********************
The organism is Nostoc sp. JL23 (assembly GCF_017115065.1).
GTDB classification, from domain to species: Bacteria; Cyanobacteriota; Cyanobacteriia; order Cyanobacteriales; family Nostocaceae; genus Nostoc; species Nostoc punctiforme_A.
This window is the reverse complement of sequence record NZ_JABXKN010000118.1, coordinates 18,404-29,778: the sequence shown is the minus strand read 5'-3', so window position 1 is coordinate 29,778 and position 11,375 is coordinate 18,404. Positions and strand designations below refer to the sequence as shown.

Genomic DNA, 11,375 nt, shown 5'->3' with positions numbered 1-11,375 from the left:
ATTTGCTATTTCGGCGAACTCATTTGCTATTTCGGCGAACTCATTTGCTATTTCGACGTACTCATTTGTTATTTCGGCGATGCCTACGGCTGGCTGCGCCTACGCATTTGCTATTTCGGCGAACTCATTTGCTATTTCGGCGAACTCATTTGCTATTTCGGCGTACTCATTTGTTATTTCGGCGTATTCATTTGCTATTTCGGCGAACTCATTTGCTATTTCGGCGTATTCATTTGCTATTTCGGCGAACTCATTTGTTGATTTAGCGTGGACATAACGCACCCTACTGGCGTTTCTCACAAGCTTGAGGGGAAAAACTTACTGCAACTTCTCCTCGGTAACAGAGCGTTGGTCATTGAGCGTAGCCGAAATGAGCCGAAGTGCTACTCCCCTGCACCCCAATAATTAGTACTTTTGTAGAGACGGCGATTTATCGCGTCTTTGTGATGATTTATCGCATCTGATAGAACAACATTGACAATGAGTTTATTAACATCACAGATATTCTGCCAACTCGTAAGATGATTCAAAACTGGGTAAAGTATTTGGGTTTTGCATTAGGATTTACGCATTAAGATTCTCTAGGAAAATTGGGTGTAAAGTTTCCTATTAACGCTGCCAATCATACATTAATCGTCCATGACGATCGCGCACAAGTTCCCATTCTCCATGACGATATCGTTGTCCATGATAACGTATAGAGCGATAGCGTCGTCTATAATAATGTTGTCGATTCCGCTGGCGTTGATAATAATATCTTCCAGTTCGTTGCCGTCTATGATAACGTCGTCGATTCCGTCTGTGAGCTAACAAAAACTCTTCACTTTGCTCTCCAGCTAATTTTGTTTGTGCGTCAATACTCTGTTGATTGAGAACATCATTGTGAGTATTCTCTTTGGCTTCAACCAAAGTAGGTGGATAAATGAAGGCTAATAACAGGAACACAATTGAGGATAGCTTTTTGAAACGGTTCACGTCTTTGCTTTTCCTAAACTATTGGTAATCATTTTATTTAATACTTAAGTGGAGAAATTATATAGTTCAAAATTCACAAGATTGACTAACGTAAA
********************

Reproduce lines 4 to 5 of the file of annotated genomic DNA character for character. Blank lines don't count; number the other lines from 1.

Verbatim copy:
Genomic DNA, 11,375 nt, shown 5'->3' with positions numbered 1-11,375 from the left:
ATTTGCTATTTCGGCGAACTCATTTGCTATTTCGGCGAACTCATTTGCTATTTCGACGTACTCATTTGTTATTTCGGCGATGCCTACGGCTGGCTGCGCCTACGCATTTGCTATTTCGGCGAACTCATTTGCTATTTCGGCGAACTCATTTGCTATTTCGGCGTACTCATTTGTTATTTCGGCGTATTCATTTGCTATTTCGGCGAACTCATTTGCTATTTCGGCGTATTCATTTGCTATTTCGGCGAACTCATTTGTTGATTTAGCGTGGACATAACGCACCCTACTGGCGTTTCTCACAAGCTTGAGGGGAAAAACTTACTGCAACTTCTCCTCGGTAACAGAGCGTTGGTCATTGAGCGTAGCCGAAATGAGCCGAAGTGCTACTCCCCTGCACCCCAATAATTAGTACTTTTGTAGAGACGGCGATTTATCGCGTCTTTGTGATGATTTATCGCATCTGATAGAACAACATTGACAATGAGTTTATTAACATCACAGATATTCTGCCAACTCGTAAGATGATTCAAAACTGGGTAAAGTATTTGGGTTTTGCATTAGGATTTACGCATTAAGATTCTCTAGGAAAATTGGGTGTAAAGTTTCCTATTAACGCTGCCAATCATACATTAATCGTCCATGACGATCGCGCACAAGTTCCCATTCTCCATGACGATATCGTTGTCCATGATAACGTATAGAGCGATAGCGTCGTCTATAATAATGTTGTCGATTCCGCTGGCGTTGATAATAATATCTTCCAGTTCGTTGCCGTCTATGATAACGTCGTCGATTCCGTCTGTGAGCTAACAAAAACTCTTCACTTTGCTCTCCAGCTAATTTTGTTTGTGCGTCAATACTCTGTTGATTGAGAACATCATTGTGAGTATTCTCTTTGGCTTCAACCAAAGTAGGTGGATAAATGAAGGCTAATAACAGGAACACAATTGAGGATAGCTTTTTGAAACGGTTCACGTCTTTGCTTTTCCTAAACTATTGGTAATCATTTTATTTAATACTTAAGTGGAGAAATTATATAGTTCAAAATTCACAAGATTGACTAACGTAAA